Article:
I'm redesigning a CMS and I wanted to gather some opinions on what makes the best user experience for my particular dilemma. Here it is:
The CMS controls a marketing-focused website for large companies. It has sections for professional bios, organizational structures, news items, publications, events, case studies, job openings, and various content pages. We basically have a library of field types and build an object by throwing a whole bunch of fields into a form. Each field maps to a segment of information that appears on the front end of the site, or is a control that affects how the object interacts with other objects within the site.
Within this CMS, the edit screen for a particular item tends to have a tremendous amount of fields of various types. The most involved edit screen we have can have anywhere between 60-80 fields on it, each varying in size, functionality, purpose, and complexity. Currently, when editing a particular page, all of these fields for that page are arranged vertically in a single screen, which results in a long scrolling form. We do have ways to visually break up this list into groups of fields, but the sheer volume of fields in some cases makes it a bit cumbersome still.
On one hand, this currentlayout is very straight-forward and convenient because it's all right there and you don't need to do much more than scroll to find what you're looking for. This is a no-brainer for edit screens with only a handful of fields. On the other hand, on the edit screens with a large number of fields, it starts to feel a bit unwieldy.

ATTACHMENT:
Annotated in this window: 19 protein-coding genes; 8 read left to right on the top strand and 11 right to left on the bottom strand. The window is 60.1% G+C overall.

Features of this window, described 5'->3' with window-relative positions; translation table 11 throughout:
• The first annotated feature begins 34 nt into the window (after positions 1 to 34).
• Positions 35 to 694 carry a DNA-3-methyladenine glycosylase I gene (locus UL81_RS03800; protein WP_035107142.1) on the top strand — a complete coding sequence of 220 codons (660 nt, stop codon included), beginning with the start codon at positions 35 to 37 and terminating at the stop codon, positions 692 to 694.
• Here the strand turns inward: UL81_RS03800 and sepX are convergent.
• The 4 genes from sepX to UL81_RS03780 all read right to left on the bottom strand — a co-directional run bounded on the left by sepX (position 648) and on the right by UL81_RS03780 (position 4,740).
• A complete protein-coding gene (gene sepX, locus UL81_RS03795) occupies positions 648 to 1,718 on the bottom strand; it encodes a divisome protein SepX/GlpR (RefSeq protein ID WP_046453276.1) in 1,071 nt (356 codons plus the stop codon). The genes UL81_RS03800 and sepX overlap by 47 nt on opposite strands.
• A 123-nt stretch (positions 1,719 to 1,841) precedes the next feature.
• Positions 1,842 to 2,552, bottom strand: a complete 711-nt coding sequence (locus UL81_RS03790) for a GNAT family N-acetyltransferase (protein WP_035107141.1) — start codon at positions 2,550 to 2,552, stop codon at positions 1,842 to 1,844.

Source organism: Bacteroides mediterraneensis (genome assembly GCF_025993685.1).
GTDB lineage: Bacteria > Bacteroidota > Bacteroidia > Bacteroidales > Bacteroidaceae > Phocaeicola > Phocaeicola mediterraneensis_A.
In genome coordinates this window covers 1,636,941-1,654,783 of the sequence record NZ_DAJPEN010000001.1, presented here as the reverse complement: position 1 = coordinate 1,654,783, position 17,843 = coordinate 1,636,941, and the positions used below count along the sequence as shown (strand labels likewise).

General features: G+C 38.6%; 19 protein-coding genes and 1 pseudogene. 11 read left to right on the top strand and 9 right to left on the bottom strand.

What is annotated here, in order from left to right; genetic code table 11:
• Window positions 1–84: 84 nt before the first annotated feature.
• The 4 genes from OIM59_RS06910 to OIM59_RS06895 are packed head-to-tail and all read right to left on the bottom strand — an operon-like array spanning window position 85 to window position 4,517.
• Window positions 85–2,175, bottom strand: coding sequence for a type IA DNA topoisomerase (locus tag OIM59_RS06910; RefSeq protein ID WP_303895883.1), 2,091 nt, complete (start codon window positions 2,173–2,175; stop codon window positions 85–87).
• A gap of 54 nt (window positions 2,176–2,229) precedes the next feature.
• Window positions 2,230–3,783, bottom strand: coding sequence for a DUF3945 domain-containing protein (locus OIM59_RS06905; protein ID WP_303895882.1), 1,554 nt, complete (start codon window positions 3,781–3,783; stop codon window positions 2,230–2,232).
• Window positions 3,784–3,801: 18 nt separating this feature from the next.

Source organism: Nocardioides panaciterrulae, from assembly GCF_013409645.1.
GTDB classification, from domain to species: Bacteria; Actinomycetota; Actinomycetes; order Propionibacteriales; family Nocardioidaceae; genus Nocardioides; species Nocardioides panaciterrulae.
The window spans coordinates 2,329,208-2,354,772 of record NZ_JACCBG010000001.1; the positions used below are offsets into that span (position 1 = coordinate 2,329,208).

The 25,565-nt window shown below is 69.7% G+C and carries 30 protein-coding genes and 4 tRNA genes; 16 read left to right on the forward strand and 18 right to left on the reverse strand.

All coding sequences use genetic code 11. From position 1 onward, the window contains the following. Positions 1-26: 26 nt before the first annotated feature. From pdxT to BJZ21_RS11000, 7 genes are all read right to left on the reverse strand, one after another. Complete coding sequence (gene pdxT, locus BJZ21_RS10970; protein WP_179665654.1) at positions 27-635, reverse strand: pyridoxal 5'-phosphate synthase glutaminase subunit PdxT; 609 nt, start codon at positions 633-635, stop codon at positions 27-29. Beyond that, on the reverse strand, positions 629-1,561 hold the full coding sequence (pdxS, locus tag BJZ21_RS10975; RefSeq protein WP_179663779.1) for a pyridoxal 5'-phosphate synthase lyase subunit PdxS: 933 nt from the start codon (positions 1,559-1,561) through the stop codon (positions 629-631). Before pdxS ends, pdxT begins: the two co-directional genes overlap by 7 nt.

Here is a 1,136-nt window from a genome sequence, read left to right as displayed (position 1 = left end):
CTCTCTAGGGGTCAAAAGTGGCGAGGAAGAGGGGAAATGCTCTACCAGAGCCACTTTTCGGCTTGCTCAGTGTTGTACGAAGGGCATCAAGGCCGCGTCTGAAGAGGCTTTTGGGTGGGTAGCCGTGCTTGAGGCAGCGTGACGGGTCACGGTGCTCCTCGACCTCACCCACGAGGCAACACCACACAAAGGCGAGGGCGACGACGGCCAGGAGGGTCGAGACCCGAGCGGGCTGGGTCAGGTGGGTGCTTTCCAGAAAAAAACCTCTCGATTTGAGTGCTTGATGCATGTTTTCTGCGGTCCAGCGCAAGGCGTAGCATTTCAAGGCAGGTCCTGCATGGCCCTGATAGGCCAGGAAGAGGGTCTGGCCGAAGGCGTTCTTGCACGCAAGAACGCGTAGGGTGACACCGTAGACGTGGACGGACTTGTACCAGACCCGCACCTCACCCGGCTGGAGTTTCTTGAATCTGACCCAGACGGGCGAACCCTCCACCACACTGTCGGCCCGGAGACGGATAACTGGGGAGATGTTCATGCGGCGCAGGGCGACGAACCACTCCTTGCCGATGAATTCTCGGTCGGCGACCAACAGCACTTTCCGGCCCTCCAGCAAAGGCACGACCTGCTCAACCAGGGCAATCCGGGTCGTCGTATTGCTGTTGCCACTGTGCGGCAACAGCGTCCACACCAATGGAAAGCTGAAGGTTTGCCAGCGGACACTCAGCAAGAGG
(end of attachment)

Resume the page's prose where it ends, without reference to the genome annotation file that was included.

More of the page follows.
My limitations: this is a CMS that is extremely configurable and dynamic, but that means that I need to find a paradigm that works for every possible situation - edit screens with lots of fields and screens with only a few fields. I am also limited to a vertical arrangement of the fields. I cannot place them in columns of two, for instance. Each field is essentially a stand-alone element and single edit screens consist of just a list of elements.
One option I am entertaining is to split up the layout into tabs. The user must click on a tab to edit the content within it. While this is neat and tidy from an aesthetic perspective, I wonder about the user experience of needing to engage a secondary navigation to get to the specific field that you want to access.
To sum up the question: If you had to configure an object with 60 different options/parameters/values to control (all with different types of form elements), how would you lay out the form to do so?